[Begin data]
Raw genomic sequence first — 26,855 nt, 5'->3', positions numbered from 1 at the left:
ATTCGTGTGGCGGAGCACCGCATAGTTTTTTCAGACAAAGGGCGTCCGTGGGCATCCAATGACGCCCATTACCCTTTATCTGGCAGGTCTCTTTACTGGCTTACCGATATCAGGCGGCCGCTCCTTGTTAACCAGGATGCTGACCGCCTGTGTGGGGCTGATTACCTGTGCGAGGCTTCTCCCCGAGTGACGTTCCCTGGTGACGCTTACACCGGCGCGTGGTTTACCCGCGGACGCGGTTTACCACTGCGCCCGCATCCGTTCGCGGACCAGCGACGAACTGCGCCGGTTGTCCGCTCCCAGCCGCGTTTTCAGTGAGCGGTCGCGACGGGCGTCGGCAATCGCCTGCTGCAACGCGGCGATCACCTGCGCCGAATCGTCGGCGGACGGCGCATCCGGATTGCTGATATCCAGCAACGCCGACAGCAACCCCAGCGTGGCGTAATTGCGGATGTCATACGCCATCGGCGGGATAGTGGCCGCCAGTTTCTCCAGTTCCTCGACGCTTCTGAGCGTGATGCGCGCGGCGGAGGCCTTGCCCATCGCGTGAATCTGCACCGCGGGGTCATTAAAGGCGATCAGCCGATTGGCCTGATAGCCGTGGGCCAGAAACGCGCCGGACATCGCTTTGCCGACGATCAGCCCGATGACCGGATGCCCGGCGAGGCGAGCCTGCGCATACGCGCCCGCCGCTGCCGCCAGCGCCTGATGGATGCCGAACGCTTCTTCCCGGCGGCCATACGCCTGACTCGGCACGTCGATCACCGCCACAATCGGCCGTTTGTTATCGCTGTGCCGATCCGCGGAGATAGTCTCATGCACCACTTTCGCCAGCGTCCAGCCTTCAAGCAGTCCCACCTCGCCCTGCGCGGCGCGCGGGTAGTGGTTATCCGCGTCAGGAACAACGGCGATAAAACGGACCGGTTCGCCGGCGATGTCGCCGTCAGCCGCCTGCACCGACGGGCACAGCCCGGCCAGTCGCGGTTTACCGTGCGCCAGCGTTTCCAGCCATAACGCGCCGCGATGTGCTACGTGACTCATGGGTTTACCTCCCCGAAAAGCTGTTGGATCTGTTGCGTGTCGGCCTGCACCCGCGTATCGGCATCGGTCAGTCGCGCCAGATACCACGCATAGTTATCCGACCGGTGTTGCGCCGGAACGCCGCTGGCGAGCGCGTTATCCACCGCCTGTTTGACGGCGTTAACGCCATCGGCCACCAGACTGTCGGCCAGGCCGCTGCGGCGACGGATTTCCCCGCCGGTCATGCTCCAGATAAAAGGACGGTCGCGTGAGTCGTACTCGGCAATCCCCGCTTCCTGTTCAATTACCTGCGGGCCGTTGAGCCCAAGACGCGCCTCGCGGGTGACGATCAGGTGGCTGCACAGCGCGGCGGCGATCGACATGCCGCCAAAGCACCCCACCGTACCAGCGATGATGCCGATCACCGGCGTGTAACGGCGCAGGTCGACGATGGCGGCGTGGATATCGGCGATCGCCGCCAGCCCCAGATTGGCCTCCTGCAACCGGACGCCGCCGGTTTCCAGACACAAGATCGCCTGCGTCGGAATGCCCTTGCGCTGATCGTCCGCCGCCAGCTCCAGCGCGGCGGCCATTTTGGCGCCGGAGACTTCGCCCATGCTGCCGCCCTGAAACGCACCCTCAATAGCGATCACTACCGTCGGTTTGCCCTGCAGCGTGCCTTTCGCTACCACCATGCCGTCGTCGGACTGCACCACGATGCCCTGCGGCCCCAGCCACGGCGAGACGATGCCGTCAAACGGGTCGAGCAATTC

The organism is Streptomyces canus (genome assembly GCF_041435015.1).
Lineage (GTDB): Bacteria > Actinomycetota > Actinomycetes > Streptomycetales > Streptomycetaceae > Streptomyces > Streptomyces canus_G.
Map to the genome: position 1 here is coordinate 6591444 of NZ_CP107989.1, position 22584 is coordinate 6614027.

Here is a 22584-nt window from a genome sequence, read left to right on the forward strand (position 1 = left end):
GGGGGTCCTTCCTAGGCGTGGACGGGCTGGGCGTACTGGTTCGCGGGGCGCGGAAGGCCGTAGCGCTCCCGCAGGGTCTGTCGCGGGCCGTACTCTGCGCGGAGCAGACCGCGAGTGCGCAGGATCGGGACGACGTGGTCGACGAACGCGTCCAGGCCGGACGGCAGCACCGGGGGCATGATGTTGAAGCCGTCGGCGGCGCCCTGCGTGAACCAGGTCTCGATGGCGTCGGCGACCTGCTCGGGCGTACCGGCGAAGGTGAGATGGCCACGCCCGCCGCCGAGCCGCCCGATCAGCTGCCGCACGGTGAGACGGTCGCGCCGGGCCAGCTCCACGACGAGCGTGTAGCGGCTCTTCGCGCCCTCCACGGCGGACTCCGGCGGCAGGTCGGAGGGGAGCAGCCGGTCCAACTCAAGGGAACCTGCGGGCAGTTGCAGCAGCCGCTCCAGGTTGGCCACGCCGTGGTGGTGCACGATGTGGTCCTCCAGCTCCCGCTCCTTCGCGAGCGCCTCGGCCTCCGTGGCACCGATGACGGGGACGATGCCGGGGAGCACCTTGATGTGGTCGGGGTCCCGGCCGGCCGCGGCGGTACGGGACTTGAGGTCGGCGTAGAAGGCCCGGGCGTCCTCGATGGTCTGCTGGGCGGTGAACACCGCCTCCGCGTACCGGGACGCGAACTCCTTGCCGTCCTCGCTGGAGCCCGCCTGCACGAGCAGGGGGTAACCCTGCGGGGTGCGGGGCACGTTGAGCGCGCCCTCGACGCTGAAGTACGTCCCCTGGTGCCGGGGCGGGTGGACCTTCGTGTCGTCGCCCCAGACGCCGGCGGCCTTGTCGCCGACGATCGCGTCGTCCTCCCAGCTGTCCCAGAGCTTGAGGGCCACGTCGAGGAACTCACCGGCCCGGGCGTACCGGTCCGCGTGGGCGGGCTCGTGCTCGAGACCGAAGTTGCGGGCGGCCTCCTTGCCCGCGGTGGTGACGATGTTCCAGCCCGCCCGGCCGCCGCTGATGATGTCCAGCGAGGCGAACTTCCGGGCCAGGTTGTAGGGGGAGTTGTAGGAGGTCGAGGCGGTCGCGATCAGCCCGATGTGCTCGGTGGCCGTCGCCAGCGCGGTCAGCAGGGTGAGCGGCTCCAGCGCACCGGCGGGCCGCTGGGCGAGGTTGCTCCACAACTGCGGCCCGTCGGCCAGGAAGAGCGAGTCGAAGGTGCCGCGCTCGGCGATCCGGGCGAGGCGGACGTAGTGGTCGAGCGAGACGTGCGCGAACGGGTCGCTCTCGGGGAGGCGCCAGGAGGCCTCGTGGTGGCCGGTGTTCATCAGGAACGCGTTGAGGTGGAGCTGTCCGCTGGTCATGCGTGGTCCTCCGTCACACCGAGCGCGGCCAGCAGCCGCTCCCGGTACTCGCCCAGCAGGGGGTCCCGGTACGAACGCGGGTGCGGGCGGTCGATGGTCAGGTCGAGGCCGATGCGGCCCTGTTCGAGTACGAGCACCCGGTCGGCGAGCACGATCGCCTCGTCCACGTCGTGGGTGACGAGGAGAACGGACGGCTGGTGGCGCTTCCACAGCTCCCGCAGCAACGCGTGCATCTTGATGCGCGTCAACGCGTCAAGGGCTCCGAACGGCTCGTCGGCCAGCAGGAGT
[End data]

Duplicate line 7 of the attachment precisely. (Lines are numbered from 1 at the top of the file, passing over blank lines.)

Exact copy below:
GGGGGTCCTTCCTAGGCGTGGACGGGCTGGGCGTACTGGTTCGCGGGGCGCGGAAGGCCGTAGCGCTCCCGCAGGGTCTGTCGCGGGCCGTACTCTGCGCGGAGCAGACCGCGAGTGCGCAGGATCGGGACGACGTGGTCGACGAACGCGTCCAGGCCGGACGGCAGCACCGGGGGCATGATGTTGAAGCCGTCGGCGGCGCCCTGCGTGAACCAGGTCTCGATGGCGTCGGCGACCTGCTCGGGCGTACCGGCGAAGGTGAGATGGCCACGCCCGCCGCCGAGCCGCCCGATCAGCTGCCGCACGGTGAGACGGTCGCGCCGGGCCAGCTCCACGACGAGCGTGTAGCGGCTCTTCGCGCCCTCCACGGCGGACTCCGGCGGCAGGTCGGAGGGGAGCAGCCGGTCCAACTCAAGGGAACCTGCGGGCAGTTGCAGCAGCCGCTCCAGGTTGGCCACGCCGTGGTGGTGCACGATGTGGTCCTCCAGCTCCCGCTCCTTCGCGAGCGCCTCGGCCTCCGTGGCACCGATGACGGGGACGATGCCGGGGAGCACCTTGATGTGGTCGGGGTCCCGGCCGGCCGCGGCGGTACGGGACTTGAGGTCGGCGTAGAAGGCCCGGGCGTCCTCGATGGTCTGCTGGGCGGTGAACACCGCCTCCGCGTACCGGGACGCGAACTCCTTGCCGTCCTCGCTGGAGCCCGCCTGCACGAGCAGGGGGTAACCCTGCGGGGTGCGGGGCACGTTGAGCGCGCCCTCGACGCTGAAGTACGTCCCCTGGTGCCGGGGCGGGTGGACCTTCGTGTCGTCGCCCCAGACGCCGGCGGCCTTGTCGCCGACGATCGCGTCGTCCTCCCAGCTGTCCCAGAGCTTGAGGGCCACGTCGAGGAACTCACCGGCCCGGGCGTACCGGTCCGCGTGGGCGGGCTCGTGCTCGAGACCGAAGTTGCGGGCGGCCTCCTTGCCCGCGGTGGTGACGATGTTCCAGCCCGCCCGGCCGCCGCTGATGATGTCCAGCGAGGCGAACTTCCGGGCCAGGTTGTAGGGGGAGTTGTAGGAGGTCGAGGCGGTCGCGATCAGCCCGATGTGCTCGGTGGCCGTCGCCAGCGCGGTCAGCAGGGTGAGCGGCTCCAGCGCACCGGCGGGCCGCTGGGCGAGGTTGCTCCACAACTGCGGCCCGTCGGCCAGGAAGAGCGAGTCGAAGGTGCCGCGCTCGGCGATCCGGGCGAGGCGGACGTAGTGGTCGAGCGAGACGTGCGCGAACGGGTCGCTCTCGGGGAGGCGCCAGGAGGCCTCGTGGTGGCCGGTGTTCATCAGGAACGCGTTGAGGTGGAGCTGTCCGCTGGTCATGCGTGGTCCTCCGTCACACCGAGCGCGGCCAGCAGCCGCTCCCGGTACTCGCCCAGCAGGGGGTCCCGGTACGAACGCGGGTGCGGGCGGTCGATGGTCAGGTCGAGGCCGATGCGGCCCTGTTCGAGTACGAGCACCCGGTCGGCGAGCACGATCGCCTCGTCCACGTCGTGGGTGACGAGGAGAACGGACGGCTGGTGGCGCTTCCACAGCTCCCGCAGCAACGCGTGCATCTTGATGCGCGTCAACGCGTCAAGGGCTCCGAACGGCTCGTCGGCCAGCAGGAGT